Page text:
That now requires the Douglas County Commission to vote unanimously to approve the permit. The County Commission is expected to discuss the petition Wednesday at a public meeting.
Even as Kobach is arguing that the business violates the county’s agriculture zoning regulations, Kobach has had his own recent county code problems.
Although there were numerous county code violations, Kobach did not have to pay a required fee for beginning construction without the permit, he did not have to tear up the floor for a plumbing inspection, and he still does not have an approved water source.
In the wake of that controversy, the County Commission has asked staff to look into hiring an independent consultant to examine the county’s zoning and codes department. The County Commission is expected to discuss that later this month.
“I’m actually trying to go through the right procedure, and he didn’t at all,” Strecker said. “He is an elected official. It really detracts from his standing in the community.”
Strecker, who is a sixth-generation Kansan, said the business would be eco-friendly and support local farmers who raise natural and grass-fed heritage breed hogs and cattle.
Strecker said there would not be a retail store and his sales would be directly to restaurants, grocery stores and others.
In addition, the waste product will be minimal because he will use close to 100 percent of the animals through various recipes and cooking techniques, he said.
Strecker said he has several engineers and architects helping him design the 640 square-foot building that will be made out of large metal shipping containers. It will replace an old mobile home that is sitting on the property now.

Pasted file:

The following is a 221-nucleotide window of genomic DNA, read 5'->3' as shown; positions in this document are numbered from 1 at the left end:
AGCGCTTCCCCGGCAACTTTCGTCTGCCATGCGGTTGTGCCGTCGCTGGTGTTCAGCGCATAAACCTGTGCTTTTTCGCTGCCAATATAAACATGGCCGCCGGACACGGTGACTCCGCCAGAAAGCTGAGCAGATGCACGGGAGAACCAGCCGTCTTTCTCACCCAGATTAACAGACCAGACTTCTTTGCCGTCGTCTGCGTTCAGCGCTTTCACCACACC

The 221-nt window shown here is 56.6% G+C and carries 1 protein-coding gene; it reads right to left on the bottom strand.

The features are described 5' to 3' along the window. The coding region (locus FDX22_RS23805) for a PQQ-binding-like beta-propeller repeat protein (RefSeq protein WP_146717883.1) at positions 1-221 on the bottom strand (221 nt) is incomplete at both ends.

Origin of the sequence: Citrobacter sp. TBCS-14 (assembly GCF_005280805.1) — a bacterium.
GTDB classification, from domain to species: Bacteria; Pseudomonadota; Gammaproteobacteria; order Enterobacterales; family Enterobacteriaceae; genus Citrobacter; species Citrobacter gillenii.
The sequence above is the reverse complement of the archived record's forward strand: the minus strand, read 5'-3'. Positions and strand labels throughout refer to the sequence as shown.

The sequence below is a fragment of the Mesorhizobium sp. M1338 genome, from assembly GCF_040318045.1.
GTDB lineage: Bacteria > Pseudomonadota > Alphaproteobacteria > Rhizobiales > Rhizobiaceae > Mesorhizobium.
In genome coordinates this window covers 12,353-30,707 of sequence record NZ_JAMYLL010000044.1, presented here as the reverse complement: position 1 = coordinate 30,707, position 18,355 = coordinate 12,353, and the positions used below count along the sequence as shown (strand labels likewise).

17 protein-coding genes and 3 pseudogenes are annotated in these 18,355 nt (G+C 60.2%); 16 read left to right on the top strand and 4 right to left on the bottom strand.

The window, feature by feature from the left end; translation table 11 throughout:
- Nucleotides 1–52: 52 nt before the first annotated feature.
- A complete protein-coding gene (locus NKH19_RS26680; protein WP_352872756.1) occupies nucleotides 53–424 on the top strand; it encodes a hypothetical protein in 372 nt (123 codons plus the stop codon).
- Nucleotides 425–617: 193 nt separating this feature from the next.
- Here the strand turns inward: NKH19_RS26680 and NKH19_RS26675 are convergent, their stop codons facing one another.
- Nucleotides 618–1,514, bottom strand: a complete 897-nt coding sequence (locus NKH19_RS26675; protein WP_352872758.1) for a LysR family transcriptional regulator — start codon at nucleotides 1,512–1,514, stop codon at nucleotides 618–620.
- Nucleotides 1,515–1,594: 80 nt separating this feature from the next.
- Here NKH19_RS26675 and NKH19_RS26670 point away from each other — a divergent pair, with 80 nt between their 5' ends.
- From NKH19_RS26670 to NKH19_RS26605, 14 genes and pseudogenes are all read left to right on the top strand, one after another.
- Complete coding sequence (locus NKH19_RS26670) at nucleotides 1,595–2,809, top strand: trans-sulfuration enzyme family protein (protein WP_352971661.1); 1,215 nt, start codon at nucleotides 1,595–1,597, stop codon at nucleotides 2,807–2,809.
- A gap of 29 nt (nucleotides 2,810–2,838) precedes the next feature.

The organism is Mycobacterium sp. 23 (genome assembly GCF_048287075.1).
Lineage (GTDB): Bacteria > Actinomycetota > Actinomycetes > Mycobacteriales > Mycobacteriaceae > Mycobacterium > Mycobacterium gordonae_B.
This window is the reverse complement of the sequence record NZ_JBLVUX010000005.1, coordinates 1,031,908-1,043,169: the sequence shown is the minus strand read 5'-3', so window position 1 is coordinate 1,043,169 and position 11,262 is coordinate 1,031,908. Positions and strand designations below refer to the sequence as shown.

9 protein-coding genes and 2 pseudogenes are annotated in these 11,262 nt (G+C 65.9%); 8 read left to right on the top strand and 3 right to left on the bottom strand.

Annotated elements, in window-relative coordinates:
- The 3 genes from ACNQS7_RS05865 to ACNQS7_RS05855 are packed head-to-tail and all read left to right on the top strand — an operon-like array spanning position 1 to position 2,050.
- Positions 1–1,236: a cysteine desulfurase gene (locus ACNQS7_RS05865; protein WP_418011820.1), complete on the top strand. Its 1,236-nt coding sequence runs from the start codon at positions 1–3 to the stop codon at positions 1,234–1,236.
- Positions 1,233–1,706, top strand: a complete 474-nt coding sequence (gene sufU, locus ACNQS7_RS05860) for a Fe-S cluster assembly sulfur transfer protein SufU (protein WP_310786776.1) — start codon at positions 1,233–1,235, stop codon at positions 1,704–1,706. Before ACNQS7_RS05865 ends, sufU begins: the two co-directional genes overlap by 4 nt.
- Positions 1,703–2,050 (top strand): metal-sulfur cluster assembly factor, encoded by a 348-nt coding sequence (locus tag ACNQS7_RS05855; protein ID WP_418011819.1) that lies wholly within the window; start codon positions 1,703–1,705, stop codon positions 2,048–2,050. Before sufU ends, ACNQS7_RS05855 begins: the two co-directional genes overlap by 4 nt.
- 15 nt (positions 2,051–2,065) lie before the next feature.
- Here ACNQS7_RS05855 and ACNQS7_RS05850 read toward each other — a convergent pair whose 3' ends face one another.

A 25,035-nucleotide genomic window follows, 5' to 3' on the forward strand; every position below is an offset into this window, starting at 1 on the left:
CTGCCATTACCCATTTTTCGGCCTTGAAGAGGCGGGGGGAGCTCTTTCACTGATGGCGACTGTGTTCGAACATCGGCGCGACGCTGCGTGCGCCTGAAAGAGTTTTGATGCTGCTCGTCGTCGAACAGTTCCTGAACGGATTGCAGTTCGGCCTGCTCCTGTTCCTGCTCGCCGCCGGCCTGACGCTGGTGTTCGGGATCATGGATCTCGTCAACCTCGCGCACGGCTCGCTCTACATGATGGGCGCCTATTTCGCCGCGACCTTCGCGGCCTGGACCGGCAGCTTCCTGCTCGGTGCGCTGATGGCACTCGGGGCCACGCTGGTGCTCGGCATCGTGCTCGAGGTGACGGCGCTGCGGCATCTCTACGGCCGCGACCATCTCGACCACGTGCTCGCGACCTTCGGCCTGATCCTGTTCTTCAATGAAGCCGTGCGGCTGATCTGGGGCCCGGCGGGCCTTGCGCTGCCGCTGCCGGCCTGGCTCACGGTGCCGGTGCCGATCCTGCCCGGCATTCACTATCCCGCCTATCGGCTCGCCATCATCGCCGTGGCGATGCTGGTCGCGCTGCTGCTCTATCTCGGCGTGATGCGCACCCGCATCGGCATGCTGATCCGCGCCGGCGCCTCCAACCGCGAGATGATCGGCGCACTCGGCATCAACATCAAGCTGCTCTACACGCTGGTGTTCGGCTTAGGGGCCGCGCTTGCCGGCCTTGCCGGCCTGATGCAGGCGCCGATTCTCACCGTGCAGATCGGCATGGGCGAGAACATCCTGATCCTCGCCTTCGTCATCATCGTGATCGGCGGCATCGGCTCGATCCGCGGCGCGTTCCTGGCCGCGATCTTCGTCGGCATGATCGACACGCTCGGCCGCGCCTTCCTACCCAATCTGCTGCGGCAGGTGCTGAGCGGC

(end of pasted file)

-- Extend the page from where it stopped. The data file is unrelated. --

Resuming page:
“We are not going to be an eyesore,” Strecker said. “This seems to be turning into a witch hunt.”
Kobach has helped organize community meetings, including one that was held at 8:30 a.m. last Saturday at Kroeger’s Country Meats before the store opened, according to several people including Nally, owner of Aunt Netter’s Cafe.
Nally is also the chairman of the Lecompton Planning Council. He said he did not have a problem with The Burning Barrel but because it was so controversial, he declined to comment further.
After Strecker learned that the meeting was going to take place, he called the owners of Kroeger’s, which describes itself as “an old-fashioned meat market,” to ask if he could attend to answer questions and help clear up any misinformation. But he was told he was not welcome, he said.
Then he called Kobach, who was going to be the main speaker at the meeting and is perceived to be acting as the opposition’s representative, to ask if he could attend.
“I talked to him in detail about what we were going to do,” Strecker said. “But he said the meeting was only for landowners and residents.”
While Strecker is a resident of Douglas County he does not yet own The Burning Barrel property but has a pending contract to buy it.
Linda Kroeger, an owner of Kroeger’s Country Meats, confirmed the meeting took place but asked that a reporter talk to her daughter, Robin Kofford.
Kofford, however, said she had no comment.
“If you want to talk about sausages, I would have a lot to say about sausages,” Kofford said.
Kobach could not be reached for comment.